Robeson first for Matthew rehab

By: T.C. Hunter - Managing editor

LUMBERTON — A house being rehabilitated in the Burnt Island community is the first in North Carolina to be repaired using federal Hurricane Matthew disaster recovery funds.

The home is off Old Whiteville Road, said Emily Jones, a county government spokesperson. The work is being paid for using money from the Housing and Urban Development’s Community Development Block Grant-Disaster Recovery program.

“County Manager Ricky Harris is encouraged to see the results of all the hard work and hopes to see many more families homes restored,” Jones wrote in a press release.

The homeowners did not want to be identified.

The Rebuild NC Application Center, located at 405 Dunn Road in Lumberton, is still accepting applications from homeowners whose property was damaged by Hurricane Matthew. Homeowners can go online to for more information.

Another sign federal recovery and flood mitigation funds are starting to reach Robeson County is the receipt from state government of information needed to set up an account into which Hurricane Matthew recovery money is to be deposited.

That information was received Friday, according to Dixon Ivey Jr., county Planning director. The information was forwarded to the county Finance Department so the final step toward receiving the money can be completed.

The total amount to be received for use in the county’s unincorporated areas, excluding the city of Lumberton and town of Red Springs, is $5,306,597, according to Ivey. Of that amount $2,098,914 will go toward flood mitigation construction, $806,589 for flood mitigation elevation, and $2,401,094 to buy homes severely damaged or destroyed by Hurricane Matthew’s floodwaters.

“We have sent out Request For Proposal letters to approximately 400 minority vendors to submit sealed bids for the proposed projects,” Ivey said in a statement. “At last count we have received two. Once the bids are opened and reviewed we will determine if we need to reach out to vendors outside of our area in order to complete all of our projects by the deadline we were given on Wednesday of this week of July 12, 2020.”

Robeson County’s good financial news comes in the wake of months of criticism by state lawmakers over the snail’s pace at which $236.5 million in block grants is being distributed. Rep. Brenden Jones, a Republican from Tabor City, is one of the most vocal critics. Jones sent a letter on Monday to Gov. Roy Cooper, a Democrat, asking questions about why the money is being stalled at the state level and what lawmakers can do to help speed up the money’s release.

“There are a number of reasons why this money has been slow to be distributed,” Jones said recently. “Following Hurricane Matthew North Carolina Emergency Management, led by Director Mike Sprayberry, restructured their process for how funds like the CDBG-DR grants are to be administered. A complicated process was created by entrenched bureaucrats in Raleigh, and after South Carolina’s government had successfully distributed the majority of their funds North Carolina had barely begun the process to even review.”

Nick Burk, NCEM assistant director, testified before the Select Committee on Disaster Relief on April 16 that as of that day not a single applicant had made it past step four of an eight-step process and that only 500 applicants had progressed beyond step one, Rep. Jones said. As of April 16 not a single dollar had left HUD because state Emergency Management had not moved anyone along the process far enough to begin to administer funds.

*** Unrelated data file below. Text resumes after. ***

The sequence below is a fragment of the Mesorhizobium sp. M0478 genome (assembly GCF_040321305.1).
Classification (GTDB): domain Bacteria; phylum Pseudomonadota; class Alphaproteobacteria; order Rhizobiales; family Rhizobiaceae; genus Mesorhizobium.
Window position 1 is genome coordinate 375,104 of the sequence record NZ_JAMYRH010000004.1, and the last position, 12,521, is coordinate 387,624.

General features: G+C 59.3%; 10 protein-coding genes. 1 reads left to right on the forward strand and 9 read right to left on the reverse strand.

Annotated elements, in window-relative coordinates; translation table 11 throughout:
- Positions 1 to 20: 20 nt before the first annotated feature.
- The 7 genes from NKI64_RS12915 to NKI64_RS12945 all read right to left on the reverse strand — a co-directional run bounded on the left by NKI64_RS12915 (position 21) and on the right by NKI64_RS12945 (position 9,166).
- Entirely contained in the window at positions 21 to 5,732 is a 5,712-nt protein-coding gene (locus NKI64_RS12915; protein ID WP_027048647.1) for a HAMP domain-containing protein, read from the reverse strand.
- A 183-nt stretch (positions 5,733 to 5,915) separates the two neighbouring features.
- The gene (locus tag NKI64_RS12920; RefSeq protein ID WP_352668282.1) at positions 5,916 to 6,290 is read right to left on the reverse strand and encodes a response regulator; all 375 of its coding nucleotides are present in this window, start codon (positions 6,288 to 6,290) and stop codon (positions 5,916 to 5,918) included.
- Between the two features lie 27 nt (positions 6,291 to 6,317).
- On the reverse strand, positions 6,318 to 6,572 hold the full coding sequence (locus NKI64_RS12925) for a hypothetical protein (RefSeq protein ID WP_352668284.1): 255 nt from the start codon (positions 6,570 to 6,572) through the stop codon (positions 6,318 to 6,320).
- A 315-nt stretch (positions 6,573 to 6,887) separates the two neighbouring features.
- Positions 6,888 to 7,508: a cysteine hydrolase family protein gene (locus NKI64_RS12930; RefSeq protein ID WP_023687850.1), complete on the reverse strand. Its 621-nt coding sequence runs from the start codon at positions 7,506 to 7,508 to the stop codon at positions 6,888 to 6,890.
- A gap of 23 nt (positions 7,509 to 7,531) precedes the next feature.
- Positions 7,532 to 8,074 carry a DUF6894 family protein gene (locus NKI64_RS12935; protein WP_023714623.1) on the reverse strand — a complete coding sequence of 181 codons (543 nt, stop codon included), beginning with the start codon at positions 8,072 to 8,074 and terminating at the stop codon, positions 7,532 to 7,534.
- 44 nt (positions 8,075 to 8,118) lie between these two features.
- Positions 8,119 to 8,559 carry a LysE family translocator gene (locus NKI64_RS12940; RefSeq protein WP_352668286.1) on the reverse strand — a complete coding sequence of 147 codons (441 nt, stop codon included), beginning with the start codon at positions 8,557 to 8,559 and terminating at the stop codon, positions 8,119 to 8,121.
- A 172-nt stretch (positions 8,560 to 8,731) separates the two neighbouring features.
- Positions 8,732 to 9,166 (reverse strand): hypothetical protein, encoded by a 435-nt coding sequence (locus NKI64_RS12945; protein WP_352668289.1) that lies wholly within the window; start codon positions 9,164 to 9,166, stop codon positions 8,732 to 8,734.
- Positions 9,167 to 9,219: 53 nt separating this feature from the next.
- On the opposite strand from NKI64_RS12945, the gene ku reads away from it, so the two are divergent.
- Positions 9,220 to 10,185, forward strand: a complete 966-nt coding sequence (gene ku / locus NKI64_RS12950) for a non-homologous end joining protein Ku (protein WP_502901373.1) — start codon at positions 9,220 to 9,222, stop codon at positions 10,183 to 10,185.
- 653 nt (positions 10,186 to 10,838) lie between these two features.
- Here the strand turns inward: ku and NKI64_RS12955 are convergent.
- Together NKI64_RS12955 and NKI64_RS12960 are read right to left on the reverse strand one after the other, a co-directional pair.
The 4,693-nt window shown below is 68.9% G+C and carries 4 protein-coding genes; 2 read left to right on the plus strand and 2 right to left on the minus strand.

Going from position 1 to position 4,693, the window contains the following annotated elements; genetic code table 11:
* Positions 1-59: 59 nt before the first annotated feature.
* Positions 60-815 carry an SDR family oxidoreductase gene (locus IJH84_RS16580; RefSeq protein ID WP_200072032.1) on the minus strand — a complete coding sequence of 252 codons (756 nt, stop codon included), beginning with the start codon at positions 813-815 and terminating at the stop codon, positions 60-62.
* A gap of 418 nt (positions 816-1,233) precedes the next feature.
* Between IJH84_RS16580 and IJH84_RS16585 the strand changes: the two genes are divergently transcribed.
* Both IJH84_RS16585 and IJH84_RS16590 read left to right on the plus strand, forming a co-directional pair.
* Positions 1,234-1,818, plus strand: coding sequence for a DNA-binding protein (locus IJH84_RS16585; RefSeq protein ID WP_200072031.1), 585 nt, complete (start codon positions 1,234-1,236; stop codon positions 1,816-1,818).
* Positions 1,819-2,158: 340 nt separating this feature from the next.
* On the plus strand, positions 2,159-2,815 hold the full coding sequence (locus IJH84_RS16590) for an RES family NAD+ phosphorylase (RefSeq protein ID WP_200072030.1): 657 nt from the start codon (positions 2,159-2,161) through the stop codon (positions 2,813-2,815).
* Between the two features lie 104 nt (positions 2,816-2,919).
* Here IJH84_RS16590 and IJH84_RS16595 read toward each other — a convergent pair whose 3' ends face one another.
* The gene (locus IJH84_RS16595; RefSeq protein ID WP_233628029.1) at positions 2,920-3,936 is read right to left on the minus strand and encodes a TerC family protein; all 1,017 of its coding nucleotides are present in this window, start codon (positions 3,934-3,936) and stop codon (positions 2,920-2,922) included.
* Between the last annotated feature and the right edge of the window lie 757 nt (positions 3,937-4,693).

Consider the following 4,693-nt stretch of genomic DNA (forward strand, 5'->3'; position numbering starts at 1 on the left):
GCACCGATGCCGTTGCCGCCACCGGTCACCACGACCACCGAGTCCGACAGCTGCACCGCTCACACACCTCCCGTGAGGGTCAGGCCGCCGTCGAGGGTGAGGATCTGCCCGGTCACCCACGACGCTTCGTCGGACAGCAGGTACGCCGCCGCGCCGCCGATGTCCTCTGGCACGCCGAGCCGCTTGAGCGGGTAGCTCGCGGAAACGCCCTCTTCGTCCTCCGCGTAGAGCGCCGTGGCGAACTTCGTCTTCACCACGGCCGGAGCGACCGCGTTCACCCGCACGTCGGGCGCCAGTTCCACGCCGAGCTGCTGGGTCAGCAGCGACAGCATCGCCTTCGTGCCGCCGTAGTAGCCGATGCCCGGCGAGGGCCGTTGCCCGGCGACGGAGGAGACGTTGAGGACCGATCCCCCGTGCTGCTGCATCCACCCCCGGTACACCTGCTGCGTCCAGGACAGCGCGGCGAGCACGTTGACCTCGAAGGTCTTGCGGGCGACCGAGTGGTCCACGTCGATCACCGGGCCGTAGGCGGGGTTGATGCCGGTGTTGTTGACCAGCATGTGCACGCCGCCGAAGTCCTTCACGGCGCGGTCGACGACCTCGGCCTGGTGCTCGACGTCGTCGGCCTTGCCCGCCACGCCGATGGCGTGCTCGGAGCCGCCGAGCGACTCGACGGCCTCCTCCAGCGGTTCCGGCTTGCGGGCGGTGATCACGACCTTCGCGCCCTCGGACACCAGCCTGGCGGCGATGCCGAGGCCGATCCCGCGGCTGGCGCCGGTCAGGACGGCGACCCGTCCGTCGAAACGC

“Because of Gov. Cooper’s administration’s slow response HUD labeled North Carolina as a ‘slow spender,’ which endangers the status of the money granted to North Carolina,” Jones said.

Burk assured members of the Committee on Disaster Relief in April that they were on pace to meet a June 30 deadline to begin construction from funds secured through HUD, Jones said. The deadline was missed, making it the second self-imposed deadline that Cooper’s administration has missed.

“I was elected just a few weeks after Hurricane Matthew hit our community, and it has been my mission to make sure the folks in Southeastern North Carolina are not forgotten,” Jones said. “I will continue to hold our administration accountable to their duty. Southeastern North Carolina cannot wait any longer.”

Sprayberry recently replied via letter to Jones’ letter.

“The NCEM team is working as quickly as possible to get CDBG-DR funds to local communities to assist disaster survivors. Federal requirements for the CDBG-DR program are significant and stringent, but our EM team, along with our partners at Commerce and local governments are working to meet them,” Sprayberry’s letter reads in part.

The state already has spent more than $739 million on Hurricane Matthew recovery programs, Sprayberry said in his letter. And the state is in line to receive another $168 million in CDBG-DR funding, but the state must first await the Federal Registry publication before submitting a plan detailing how that money will be spent.

Sprayberry’s letter indicates that $143,223,469 has been allocated for Robeson County, and some of this money already has been spent. The money total includes grants and insurance payments.

The total for Columbus County is $26,201,181, and $12,790,966 for Bladen County.

Workers make repairs to a home off Old Whiteville Road in the Burnt Island community of Robeson County. The house is the first in North Carolina to be rehabilitated using federal Hurricane Matthew disaster recovery funds. make repairs to a home off Old Whiteville Road in the Burnt Island community of Robeson County. The house is the first in North Carolina to be rehabilitated using federal Hurricane Matthew disaster recovery funds.


T.C. Hunter

Managing editor

Reach T.C. Hunter by calling 910-816-1974 or via email at

Reach T.C. Hunter by calling 910-816-1974 or via email at